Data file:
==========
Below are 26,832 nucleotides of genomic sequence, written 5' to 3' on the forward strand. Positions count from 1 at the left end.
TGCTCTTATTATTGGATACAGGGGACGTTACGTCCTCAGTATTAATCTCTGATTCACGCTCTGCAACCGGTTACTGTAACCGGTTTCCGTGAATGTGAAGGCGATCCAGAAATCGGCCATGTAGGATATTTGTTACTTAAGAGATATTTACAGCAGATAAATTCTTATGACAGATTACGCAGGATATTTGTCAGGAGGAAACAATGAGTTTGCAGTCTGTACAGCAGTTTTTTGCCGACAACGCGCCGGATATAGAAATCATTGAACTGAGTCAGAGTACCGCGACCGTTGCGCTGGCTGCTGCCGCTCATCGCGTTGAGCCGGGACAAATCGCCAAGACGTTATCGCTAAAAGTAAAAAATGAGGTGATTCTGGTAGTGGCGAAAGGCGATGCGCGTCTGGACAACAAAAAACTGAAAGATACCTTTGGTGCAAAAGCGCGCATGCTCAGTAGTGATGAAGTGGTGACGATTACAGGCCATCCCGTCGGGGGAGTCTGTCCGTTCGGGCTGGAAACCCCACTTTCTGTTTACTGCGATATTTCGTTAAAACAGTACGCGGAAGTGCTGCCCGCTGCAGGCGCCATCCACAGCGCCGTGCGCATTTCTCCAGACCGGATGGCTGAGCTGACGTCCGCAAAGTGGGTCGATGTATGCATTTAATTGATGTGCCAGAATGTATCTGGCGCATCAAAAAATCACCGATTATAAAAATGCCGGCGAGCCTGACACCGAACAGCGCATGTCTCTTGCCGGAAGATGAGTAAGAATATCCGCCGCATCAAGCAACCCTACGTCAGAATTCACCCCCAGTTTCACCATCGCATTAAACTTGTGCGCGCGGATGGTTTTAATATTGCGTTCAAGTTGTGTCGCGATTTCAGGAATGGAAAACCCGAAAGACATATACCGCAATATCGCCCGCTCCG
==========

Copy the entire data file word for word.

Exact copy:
Below are 26,832 nucleotides of genomic sequence, written 5' to 3' on the forward strand. Positions count from 1 at the left end.
TGCTCTTATTATTGGATACAGGGGACGTTACGTCCTCAGTATTAATCTCTGATTCACGCTCTGCAACCGGTTACTGTAACCGGTTTCCGTGAATGTGAAGGCGATCCAGAAATCGGCCATGTAGGATATTTGTTACTTAAGAGATATTTACAGCAGATAAATTCTTATGACAGATTACGCAGGATATTTGTCAGGAGGAAACAATGAGTTTGCAGTCTGTACAGCAGTTTTTTGCCGACAACGCGCCGGATATAGAAATCATTGAACTGAGTCAGAGTACCGCGACCGTTGCGCTGGCTGCTGCCGCTCATCGCGTTGAGCCGGGACAAATCGCCAAGACGTTATCGCTAAAAGTAAAAAATGAGGTGATTCTGGTAGTGGCGAAAGGCGATGCGCGTCTGGACAACAAAAAACTGAAAGATACCTTTGGTGCAAAAGCGCGCATGCTCAGTAGTGATGAAGTGGTGACGATTACAGGCCATCCCGTCGGGGGAGTCTGTCCGTTCGGGCTGGAAACCCCACTTTCTGTTTACTGCGATATTTCGTTAAAACAGTACGCGGAAGTGCTGCCCGCTGCAGGCGCCATCCACAGCGCCGTGCGCATTTCTCCAGACCGGATGGCTGAGCTGACGTCCGCAAAGTGGGTCGATGTATGCATTTAATTGATGTGCCAGAATGTATCTGGCGCATCAAAAAATCACCGATTATAAAAATGCCGGCGAGCCTGACACCGAACAGCGCATGTCTCTTGCCGGAAGATGAGTAAGAATATCCGCCGCATCAAGCAACCCTACGTCAGAATTCACCCCCAGTTTCACCATCGCATTAAACTTGTGCGCGCGGATGGTTTTAATATTGCGTTCAAGTTGTGTCGCGATTTCAGGAATGGAAAACCCGAAAGACATATACCGCAATATCGCCCGCTCCG